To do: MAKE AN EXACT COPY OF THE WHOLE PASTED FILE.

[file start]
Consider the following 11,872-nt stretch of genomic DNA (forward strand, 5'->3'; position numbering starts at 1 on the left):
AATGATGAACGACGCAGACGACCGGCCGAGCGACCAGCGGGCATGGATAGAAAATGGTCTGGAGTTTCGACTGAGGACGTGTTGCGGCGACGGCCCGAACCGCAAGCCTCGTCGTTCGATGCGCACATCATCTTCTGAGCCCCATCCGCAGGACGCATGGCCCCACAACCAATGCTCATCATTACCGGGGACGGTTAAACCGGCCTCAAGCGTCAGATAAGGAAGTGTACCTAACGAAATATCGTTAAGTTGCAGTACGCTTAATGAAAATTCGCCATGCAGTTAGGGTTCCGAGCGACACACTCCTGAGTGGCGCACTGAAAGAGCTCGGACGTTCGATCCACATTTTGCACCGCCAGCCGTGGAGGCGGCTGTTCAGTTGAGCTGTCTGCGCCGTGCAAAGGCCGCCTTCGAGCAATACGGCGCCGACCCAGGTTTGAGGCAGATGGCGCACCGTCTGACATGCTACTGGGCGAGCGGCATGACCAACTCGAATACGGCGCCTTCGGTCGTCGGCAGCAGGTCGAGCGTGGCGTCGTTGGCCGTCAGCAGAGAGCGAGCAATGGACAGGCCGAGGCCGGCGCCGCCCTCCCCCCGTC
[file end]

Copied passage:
Consider the following 11,872-nt stretch of genomic DNA (forward strand, 5'->3'; position numbering starts at 1 on the left):
AATGATGAACGACGCAGACGACCGGCCGAGCGACCAGCGGGCATGGATAGAAAATGGTCTGGAGTTTCGACTGAGGACGTGTTGCGGCGACGGCCCGAACCGCAAGCCTCGTCGTTCGATGCGCACATCATCTTCTGAGCCCCATCCGCAGGACGCATGGCCCCACAACCAATGCTCATCATTACCGGGGACGGTTAAACCGGCCTCAAGCGTCAGATAAGGAAGTGTACCTAACGAAATATCGTTAAGTTGCAGTACGCTTAATGAAAATTCGCCATGCAGTTAGGGTTCCGAGCGACACACTCCTGAGTGGCGCACTGAAAGAGCTCGGACGTTCGATCCACATTTTGCACCGCCAGCCGTGGAGGCGGCTGTTCAGTTGAGCTGTCTGCGCCGTGCAAAGGCCGCCTTCGAGCAATACGGCGCCGACCCAGGTTTGAGGCAGATGGCGCACCGTCTGACATGCTACTGGGCGAGCGGCATGACCAACTCGAATACGGCGCCTTCGGTCGTCGGCAGCAGGTCGAGCGTGGCGTCGTTGGCCGTCAGCAGAGAGCGAGCAATGGACAGGCCGAGGCCGGCGCCGCCCTCCCCCCGTC